By Dr. Danny Friedmann
A never ending scholarly debate, put on the agenda by Professor Keith E. Maskus many years ago, about whether intellectual property rights harness or hinder Economic Development including Foreign Direct Investment from North (developed countries) to South (developing countries) has been enriched by Yuan Wang and Huanxing Yang (both Ohio State University, Department of Economics) with some interesting insights.
In their article ‘Foreign Direct Investment Cycles and Intellectual Property Rights in Developing Countries’ Wang and Yang distinguish between short and long run effects of IPR in developing countries.
Their model generates FDI cycles:
“[N]ew FDI, which brings new generations of products, occurs only when the technology gap between the South and the North exactly reaches some threshold. The FDI cycle length captures how frequent new FDI occurs, and in general determines the technology gap between the North and the South. Within this framework, we identify the short run effect and the long run effect of South IPR. In the short run (within each FDI cycle), a stronger IPR tends to discourage imitation and reduce South welfare. However, in the long run (across FDI cycles), a stronger IPR tends to reduce the FDI cycle length (FDI becomes more frequent) and increase South welfare.”
The authorse gave the following example of a FDI cycle in the automotive industry Volkswagen Passat’s production in China (see more here):
“Volkswagen Passat B2 was introduced in Europe in 1981. Its variant Santana has been produced in China since 1986, and another variant Quantum was produced in Brazil from 1985 to 2002. In late 1980s, new generations of Passat, B3 and B4, were introduced in Europe (1988) and North American (1990). But they were never produced in China, and Volkswagen started to produce them in South America only after 1995. However, shortly after the newer generation of Passat, B5, was introduced in 1996 in Europe, Volkswagen started to produce it in China. ”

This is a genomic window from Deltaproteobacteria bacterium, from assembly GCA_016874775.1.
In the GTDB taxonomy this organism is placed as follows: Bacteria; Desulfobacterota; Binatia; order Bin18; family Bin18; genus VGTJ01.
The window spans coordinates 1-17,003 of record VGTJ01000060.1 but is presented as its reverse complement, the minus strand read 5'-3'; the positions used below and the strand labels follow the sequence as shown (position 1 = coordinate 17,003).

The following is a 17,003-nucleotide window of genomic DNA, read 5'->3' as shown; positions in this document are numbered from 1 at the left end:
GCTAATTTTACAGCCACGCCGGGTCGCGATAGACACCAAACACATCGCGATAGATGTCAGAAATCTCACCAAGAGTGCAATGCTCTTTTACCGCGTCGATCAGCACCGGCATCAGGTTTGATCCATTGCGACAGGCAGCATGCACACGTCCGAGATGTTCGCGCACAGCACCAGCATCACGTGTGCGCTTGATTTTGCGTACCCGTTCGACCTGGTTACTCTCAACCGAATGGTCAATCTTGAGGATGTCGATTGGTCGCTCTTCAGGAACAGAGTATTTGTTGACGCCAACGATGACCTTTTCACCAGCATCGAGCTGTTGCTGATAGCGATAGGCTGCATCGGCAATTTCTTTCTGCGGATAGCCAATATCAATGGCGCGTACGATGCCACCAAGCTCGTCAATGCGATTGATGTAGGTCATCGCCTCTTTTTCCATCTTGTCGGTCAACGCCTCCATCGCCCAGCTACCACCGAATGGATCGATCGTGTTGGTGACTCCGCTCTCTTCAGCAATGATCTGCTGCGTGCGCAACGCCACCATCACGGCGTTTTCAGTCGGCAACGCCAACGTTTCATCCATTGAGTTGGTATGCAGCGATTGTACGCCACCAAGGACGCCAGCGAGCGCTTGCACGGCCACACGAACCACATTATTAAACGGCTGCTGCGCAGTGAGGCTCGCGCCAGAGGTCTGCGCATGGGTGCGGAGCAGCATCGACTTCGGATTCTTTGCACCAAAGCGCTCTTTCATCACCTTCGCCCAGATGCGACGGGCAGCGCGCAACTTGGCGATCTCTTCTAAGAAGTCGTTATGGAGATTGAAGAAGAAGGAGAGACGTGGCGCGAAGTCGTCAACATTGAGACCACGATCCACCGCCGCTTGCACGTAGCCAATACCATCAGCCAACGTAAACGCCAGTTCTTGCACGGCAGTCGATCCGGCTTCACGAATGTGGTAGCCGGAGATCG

However, the big improvements in IPR in China came in the run up to WTO membership in 2001 and afterwards, so this example is probably in need of an update.
The conclusion of the study confirms previous findings that developing countries, and especially least-developed countries, each have different IPRs requirements to maximize their welfare.
According to Wang and Yang:
the “North does not always benefit from an increase in the Southern IPR. This is because an increase in the Southern IPR might reduce the equilibrium cycle length. In this case, FDI would occur more frequently, which reduces the expected length of the monopoly of any existing FDI, or the competition among different generations of the Northern FDIs is intensified.”